HomeAbout MeSecurityDCLinuxEee PCMusic3D GraphicsRobotsContact Me


Distributed Computing Linux
Distributed Computing Linux (DCLinux) is a small 512MB linux distribution that started as a concept on a DC forum. It's based on stripped-down Debian Lenny, and has BOINC client installed. Its main purpose is to ease the setup of a dedicated DC machine (often diskless, barebones, case-less computers bought solely for the purpose of crunching DC projects) to participate in distributed computing projects. It can also be used to create big DC farms for hardcore DC fanatics.
Here are some advantages of using DCLinux:
- Easy to install. There is no hassle with configuration files, network set-up, or any hardware changes to your DC box.
- Requires only 512MB of disk space, so you can reuse your old USB stick or buy a cheap new one (2GB costs less than $10 these days).
- Has BOINC client installed on it and configured to run out-of-the-box.
- Provides SSH daemon (by default turned off)
- Completely secure. By default, there are no daemons running, except BOINC.
- During system startup /var directory is copied to ramdisk, and then synchronized between ramdisk and filesystem every 6 hours and on system shutdown. This saves USB write cycles which is important as most USB flash drives have limited write operations.
- Has x86_64 kernel. It comes handy for those systems where main OS is 32 bit, but you want to use the machine for crunching at night and take advantage of 64-bit CPU.
- It can spin down your hard drives to lower power consumption, heat and noise.
- It is Debian-based so you can apt-get anything you want and fine-tune the system according to your needs.
v0.2 - Jan 12 2009
- Added package for X86 architectures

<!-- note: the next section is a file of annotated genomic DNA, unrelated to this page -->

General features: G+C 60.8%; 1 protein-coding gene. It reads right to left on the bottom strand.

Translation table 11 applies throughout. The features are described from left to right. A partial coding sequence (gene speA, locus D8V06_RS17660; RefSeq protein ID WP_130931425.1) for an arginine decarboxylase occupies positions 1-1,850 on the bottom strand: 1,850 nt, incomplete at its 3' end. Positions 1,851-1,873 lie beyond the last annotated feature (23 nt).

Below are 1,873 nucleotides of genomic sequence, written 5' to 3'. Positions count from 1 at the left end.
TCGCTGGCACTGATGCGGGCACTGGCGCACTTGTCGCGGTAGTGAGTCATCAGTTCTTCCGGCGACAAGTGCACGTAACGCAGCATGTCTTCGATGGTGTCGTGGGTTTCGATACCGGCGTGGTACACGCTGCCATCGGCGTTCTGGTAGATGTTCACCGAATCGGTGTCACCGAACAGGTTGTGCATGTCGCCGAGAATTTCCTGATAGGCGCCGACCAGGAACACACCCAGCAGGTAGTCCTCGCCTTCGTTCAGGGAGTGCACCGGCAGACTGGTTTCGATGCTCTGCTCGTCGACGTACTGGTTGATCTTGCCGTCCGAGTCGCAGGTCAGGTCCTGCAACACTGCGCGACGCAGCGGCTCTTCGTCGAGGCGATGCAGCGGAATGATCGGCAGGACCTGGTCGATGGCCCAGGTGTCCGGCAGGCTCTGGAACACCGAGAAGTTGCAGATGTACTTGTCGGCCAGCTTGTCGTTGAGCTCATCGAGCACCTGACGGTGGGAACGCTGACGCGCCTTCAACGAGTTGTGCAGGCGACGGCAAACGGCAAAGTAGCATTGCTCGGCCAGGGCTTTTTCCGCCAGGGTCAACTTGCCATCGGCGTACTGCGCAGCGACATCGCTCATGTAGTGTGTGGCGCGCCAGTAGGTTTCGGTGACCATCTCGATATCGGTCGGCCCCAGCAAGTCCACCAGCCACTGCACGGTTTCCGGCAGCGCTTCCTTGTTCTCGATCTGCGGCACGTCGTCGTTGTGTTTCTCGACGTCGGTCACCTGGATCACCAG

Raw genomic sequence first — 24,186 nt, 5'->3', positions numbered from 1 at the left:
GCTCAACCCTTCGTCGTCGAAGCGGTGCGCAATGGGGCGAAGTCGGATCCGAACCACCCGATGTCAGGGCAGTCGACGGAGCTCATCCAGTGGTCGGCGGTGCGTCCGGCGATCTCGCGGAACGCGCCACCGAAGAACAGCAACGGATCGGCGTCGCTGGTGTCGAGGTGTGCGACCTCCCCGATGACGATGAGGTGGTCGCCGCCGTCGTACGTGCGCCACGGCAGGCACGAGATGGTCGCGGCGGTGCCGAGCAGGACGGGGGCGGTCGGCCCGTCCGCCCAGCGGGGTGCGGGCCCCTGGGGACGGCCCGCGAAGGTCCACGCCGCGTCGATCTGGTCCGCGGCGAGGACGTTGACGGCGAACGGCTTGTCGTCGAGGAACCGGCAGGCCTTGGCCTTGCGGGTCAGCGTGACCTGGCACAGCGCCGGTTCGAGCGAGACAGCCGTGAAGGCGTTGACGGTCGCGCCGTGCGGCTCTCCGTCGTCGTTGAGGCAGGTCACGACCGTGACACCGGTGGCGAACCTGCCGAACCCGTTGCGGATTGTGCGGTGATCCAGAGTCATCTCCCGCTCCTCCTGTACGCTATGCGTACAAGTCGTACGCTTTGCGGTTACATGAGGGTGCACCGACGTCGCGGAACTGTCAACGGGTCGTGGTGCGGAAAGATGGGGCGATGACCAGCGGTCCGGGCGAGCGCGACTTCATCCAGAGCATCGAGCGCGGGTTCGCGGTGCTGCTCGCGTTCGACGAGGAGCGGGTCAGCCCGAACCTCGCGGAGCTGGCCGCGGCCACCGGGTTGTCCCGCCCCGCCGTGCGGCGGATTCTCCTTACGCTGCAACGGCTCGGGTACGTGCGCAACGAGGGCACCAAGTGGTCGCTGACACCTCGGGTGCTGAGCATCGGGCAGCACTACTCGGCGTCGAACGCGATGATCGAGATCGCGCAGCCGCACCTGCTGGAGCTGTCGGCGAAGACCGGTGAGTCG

- Added hdparm package for spinning down hard disks
- Improved Grub boot menu options
dcl-0.2.amd64.img.gz  (120MB)   (X86_64 only)
dcl-0.2.i686.img.gz  (120MB)   (X86)
The x86 version works on x86_64 architecture too, but doesn't take advantage of the 64bit extensions of new CPUs.
Installation & Configuration
On Linux:
1. Connect your USB stick (at least 512MB) to your existing Unix machine.
2. Check how your USB stick was recognized by the system:
    # dmesg  (in this example you can see my USB drive was recognized as /dev/sdb)
3. Use zcat command to write image to the USB stick (NOTE: this will destroy all the data on the USB stick!!!)
# zcat dcl-0.2.img.gz > /dev/sdb
On Windows:
1. Unpack dclinux using WinZip. You should get the image file that is around 512MB big.
2. Install WinImage (it's free).
3. Connect your USB stick to your computer.
4. Start WinImage and choose : Disk -> Restore Virtual Hard Disk image on physical drive...
5. Choose your USB stick from the list that will appear.
6. Choose the 512MB image file that you unzipped in step 1.
7. It will write the whole image to the USB stick. (NOTE: this will destroy all the data on the USB stick!!!)
Plug your USB flash drive into your computer and change the BIOS settings so that the system will be booted from your USB stick.
If your USB drive boots correctly, you will see a Grub menu (with blue background screen). There are many boot options. Only one of them will work (probably first one if you don't have any hard drives in your machine). Just keep trying them until one of them boots correctly (it will remember it and later boot from this one automatically). On slow computers it may sometimes take a while to boot (around one to two minutes). The system may look like it got stuck, but just keep waiting at least one minute before you restart. You may also see an error like "pcspkr driver error" or similar. Ignore it and just wait till the system boots.
Upon system's first boot, you will be asked to change root password, decide if you want to start sshd (by default it is turned off), and then configure IP address of your BOINC management host (and password). From now on, you can connect to your new DC node using BOINC manager on your main computer.
Useful Tips and Hints
In order to mount the image file directly in your Unix:
$ gzip -d dcl-0.2.img.gz
# mount -o loop,offset=32256 dcl-0.1.img /mnt
In order to manually synchronize ramdisk with filesystem on USB stick:
#  /etc/init.d/var-sync.sh sync
- Add clients for more DC projects, for example dnetc.
- Detect and spin-down existing hard drives upon system startup.
- Provide an easy way to take advantage of >512MB USB flash drives.